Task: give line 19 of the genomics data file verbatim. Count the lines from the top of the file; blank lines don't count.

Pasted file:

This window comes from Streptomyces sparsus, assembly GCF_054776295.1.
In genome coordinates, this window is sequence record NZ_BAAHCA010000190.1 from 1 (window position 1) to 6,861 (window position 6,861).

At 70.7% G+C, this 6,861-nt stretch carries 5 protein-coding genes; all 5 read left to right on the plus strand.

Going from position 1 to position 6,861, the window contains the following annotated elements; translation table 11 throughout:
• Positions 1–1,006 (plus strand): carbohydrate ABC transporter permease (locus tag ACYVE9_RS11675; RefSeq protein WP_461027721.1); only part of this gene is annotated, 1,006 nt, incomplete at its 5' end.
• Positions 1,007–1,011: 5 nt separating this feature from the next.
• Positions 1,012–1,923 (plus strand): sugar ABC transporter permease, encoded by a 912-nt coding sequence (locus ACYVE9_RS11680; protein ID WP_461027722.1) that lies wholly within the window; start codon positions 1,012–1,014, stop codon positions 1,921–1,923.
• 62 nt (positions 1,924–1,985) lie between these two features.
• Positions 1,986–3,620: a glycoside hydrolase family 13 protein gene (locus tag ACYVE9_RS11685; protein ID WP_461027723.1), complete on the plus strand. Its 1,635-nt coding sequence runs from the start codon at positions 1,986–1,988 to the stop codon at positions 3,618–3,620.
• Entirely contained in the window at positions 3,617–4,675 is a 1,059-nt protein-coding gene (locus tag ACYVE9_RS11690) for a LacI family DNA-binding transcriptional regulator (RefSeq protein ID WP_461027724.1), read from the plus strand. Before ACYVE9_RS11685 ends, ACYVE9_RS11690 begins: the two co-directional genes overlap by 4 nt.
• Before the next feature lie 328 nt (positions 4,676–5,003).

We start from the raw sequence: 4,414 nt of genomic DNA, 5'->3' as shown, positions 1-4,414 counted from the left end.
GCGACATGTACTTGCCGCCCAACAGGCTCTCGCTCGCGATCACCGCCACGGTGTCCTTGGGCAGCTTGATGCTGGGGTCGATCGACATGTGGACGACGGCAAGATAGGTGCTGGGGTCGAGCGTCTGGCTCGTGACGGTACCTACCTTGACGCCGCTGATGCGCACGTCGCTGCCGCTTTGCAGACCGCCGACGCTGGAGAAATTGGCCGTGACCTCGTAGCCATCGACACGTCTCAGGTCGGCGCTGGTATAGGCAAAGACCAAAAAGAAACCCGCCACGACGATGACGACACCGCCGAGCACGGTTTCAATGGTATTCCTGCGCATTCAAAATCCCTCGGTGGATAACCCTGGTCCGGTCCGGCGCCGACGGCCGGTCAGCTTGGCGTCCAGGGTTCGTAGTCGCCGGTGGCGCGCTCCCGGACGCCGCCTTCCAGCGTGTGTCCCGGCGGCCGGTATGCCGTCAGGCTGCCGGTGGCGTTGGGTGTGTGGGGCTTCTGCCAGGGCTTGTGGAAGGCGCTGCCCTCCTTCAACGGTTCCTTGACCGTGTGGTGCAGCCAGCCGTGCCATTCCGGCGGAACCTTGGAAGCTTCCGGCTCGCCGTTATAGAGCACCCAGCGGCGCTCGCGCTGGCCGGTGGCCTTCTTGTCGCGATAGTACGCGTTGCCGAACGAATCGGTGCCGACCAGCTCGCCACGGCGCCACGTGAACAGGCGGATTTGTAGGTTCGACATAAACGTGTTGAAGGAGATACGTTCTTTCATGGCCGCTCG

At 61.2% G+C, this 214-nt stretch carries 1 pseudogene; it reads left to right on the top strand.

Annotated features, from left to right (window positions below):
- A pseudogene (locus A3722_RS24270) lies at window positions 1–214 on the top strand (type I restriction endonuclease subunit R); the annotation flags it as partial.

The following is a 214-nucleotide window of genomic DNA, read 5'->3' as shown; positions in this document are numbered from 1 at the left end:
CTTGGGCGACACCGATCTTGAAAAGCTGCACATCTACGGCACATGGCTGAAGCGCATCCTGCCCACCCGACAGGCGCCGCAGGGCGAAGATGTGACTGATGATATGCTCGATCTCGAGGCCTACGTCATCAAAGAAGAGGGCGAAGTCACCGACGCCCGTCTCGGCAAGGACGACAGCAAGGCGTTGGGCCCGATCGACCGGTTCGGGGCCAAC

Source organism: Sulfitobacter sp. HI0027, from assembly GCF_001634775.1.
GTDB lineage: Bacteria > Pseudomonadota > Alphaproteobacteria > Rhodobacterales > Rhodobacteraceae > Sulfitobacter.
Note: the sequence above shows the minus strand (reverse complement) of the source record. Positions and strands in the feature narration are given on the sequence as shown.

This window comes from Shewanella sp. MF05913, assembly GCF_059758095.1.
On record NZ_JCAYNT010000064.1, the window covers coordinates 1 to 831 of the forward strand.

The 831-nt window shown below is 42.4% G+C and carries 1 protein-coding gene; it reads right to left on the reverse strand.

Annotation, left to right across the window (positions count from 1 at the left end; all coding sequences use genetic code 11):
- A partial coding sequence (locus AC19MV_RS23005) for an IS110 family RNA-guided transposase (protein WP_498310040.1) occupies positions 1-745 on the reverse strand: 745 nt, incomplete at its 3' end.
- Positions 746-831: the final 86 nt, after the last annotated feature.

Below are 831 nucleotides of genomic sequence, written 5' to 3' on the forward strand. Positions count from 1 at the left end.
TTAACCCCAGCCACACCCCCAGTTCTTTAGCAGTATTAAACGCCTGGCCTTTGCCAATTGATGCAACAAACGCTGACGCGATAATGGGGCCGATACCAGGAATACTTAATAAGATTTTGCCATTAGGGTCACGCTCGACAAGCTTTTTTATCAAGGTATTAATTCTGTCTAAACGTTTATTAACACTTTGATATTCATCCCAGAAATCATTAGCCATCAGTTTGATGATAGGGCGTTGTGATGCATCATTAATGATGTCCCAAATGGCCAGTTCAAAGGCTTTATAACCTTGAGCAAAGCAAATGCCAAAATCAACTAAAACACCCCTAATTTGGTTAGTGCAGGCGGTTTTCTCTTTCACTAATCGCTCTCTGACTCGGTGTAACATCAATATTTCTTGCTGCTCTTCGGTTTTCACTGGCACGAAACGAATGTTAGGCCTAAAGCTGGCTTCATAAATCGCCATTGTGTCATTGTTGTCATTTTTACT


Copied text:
Source organism: Sulfitobacter sp. HI0027, from assembly GCF_001634775.1.